The axial capacity of tubular steel piles for offshore installations is often based on the recommended practice of the American Petroleum Institute (API, 2007, 2011). In the Commentary, API includes four CPT-based methods for predicting the axial pile capacity in sand. The paper compares the axial capacity of largediameter piles in sand as predicted by the four CPT methods with the capacity as predicted by the API method. The calculated capacity and unit shaft friction are shown for different pile diameters and sand densities. The results highlight the wide range in predicted capacity, and the dependency of the unit skin friction on pile diameter for some of the methods. However, the measured average unit skin friction from the available static pile load tests, albeit on smaller diameter and short piles, do not show such trend.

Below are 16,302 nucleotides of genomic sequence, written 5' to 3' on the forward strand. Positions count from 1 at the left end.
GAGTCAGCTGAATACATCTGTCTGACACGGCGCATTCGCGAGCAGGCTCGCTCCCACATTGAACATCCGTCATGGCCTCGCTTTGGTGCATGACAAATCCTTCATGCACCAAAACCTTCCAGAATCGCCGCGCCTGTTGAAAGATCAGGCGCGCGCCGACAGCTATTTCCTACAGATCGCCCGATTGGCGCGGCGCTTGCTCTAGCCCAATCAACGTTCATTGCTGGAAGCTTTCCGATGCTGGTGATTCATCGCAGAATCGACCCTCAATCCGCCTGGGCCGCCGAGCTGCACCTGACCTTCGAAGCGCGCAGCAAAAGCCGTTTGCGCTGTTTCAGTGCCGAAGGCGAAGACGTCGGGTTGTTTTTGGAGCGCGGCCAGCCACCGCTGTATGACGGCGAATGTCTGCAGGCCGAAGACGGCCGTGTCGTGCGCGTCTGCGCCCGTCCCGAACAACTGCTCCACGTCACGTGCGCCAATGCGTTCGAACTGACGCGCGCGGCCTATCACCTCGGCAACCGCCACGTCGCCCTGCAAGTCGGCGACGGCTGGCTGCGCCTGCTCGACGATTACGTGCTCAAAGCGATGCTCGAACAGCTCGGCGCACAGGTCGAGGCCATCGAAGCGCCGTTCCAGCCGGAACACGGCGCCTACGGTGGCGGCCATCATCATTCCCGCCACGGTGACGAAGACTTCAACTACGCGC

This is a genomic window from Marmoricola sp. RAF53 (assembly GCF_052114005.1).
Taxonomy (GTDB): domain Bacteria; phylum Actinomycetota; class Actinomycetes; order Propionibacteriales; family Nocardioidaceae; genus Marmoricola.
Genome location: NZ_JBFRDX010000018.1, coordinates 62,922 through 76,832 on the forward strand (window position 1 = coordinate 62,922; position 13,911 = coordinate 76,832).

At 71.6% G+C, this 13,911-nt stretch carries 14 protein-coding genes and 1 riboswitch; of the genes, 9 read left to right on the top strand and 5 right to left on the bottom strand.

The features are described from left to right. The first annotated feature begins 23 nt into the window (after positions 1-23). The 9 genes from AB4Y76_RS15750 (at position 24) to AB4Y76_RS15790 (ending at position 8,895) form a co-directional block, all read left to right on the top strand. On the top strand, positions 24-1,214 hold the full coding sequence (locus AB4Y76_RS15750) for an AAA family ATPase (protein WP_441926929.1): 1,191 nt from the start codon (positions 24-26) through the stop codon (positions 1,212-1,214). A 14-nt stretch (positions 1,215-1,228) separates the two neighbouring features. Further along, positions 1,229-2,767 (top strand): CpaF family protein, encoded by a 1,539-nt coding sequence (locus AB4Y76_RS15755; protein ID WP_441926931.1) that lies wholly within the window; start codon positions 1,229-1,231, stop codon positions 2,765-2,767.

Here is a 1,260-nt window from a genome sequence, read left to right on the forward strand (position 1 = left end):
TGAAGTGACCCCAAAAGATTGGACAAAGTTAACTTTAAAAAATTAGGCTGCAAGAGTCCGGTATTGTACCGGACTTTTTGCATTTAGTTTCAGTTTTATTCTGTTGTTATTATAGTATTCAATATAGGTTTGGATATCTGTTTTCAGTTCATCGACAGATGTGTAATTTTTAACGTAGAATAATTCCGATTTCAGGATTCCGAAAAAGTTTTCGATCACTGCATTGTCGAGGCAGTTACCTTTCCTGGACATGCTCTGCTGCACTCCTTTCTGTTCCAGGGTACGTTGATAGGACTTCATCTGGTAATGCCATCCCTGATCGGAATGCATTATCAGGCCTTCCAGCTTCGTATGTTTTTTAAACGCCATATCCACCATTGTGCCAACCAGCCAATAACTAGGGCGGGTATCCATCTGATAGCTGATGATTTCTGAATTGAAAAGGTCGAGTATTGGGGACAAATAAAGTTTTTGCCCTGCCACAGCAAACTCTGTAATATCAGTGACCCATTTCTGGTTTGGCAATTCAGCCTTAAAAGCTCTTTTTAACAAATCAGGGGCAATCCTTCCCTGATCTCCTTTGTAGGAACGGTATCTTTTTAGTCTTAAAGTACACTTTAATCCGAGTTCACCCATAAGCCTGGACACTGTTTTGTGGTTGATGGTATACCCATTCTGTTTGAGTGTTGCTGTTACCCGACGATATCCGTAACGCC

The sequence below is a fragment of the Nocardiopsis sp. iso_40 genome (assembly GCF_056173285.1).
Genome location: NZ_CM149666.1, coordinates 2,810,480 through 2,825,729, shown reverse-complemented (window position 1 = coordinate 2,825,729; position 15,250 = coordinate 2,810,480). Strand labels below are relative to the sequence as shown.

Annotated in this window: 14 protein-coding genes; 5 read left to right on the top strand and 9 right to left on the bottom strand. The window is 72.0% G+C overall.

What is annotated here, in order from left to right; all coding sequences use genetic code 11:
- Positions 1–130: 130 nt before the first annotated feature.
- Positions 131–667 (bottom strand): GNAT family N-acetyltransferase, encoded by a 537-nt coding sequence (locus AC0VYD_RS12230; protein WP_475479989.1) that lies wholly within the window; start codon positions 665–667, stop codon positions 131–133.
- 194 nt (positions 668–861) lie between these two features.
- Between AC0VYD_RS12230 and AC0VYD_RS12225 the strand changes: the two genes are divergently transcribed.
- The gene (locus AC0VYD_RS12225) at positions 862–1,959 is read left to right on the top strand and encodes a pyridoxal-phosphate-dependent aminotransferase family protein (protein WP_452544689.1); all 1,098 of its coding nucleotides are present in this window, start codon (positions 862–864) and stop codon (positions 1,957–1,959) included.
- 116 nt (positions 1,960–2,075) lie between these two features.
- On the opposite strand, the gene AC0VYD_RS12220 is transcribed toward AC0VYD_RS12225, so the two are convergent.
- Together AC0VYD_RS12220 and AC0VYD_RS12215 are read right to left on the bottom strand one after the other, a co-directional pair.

1. Introduction

Four cone penetration test (CPT) based methods for calculating the axial capacity of piles in sand are included in the American Petroleum Institute (API) RP 2GEO commentary. The API/International Organization for Standardization (ISO) committee is currently discussing reducing the number of CPT method(s) and placing those in the main text instead. Before a decision is made, it is important to understand the implications of each method, especially when the methods are to be applied beyond the range of available verification data. This paper provides a partial evaluation of the methods through an examination of the statistics of the methods and a parametric study of piles in medium dense to very dense sand. The study highlights the predicted dependency of the unit skin friction on pile diameter for some of the CPT methods. This study is part of a larger effort to document the adequacy and reliability of axial capacity calculation methods for piles in sand.

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